WASHINGTON– U.S. Senator John Cornyn (R-TX), Senate Select Committee on Intelligence Chairman Richard Burr (R-NC), and Vice Chairman Mark Warner (D-VA) issued the following statements after their Secure 5G and Beyond Act, which would require the President to develop a strategy and implementation plan to ensure the security of next-gen mobile telecommunications systems and infrastructure in the United States, passed the House of Representatives:
“Securing our telecommunications infrastructure from foreign interference is a priority as we work to keep the United States on the cutting-edge of 5G technology,” said Sen. Cornyn. “I appreciate the House of Representatives for swiftly passing this legislation, and I look forward to it becoming the law of the land soon.”
“5G is the next great technological evolution for the telecommunications industry,” said Sen. Burr. “The same features that make 5G a powerful tool for growth and innovation – its incredible speed and wide reach – also pose an unprecedented national security challenge. Now is the time for the U.S. to develop a real strategy for confronting these challenges, and I applaud Congress for advancing us toward that goal.”
“5G promises to usher in a new wave of innovations, products, and services. At the same time, the greater complexity, density, and speed of 5G networks relative to traditional communications networks will make securing these networks harder and more complex. It’s why we need a coherent, national strategy to harness the advantages of 5G in a way that addresses those risks,” said Sen. Warner. “I’m glad that the House has passed our bill and is sending it on to the President’s desk for his signature.”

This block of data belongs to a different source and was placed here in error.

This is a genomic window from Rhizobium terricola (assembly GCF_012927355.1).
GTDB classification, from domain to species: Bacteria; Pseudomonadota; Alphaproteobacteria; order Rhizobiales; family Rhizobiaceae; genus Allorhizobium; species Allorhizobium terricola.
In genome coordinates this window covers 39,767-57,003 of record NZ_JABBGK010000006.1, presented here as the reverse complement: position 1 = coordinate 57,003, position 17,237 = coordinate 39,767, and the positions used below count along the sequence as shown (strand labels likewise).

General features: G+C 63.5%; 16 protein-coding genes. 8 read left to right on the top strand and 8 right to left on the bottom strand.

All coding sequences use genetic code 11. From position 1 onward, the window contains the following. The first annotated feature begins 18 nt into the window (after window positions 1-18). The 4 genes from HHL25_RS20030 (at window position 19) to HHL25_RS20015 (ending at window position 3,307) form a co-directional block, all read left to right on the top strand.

Background on the Secure 5G and Beyond Act:
- Requires the President to create an inter-agency strategy to secure 5th generation and future generation technology and infrastructure in the United States and with our strategic allies.
- Designates NTIA to assist the President in managing the implementation plan in coordination with: the Chairman Federal Communications Commission, the Secretary of Homeland Security, the Director of National Intelligence, the Attorney General, the Secretary of State and the Secretary of Defense.
- Ensures that the strategy and implementation plan do not include a recommendation to nationalize 5th generation deployment or future generations of mobile telecommunications infrastructure in the United States.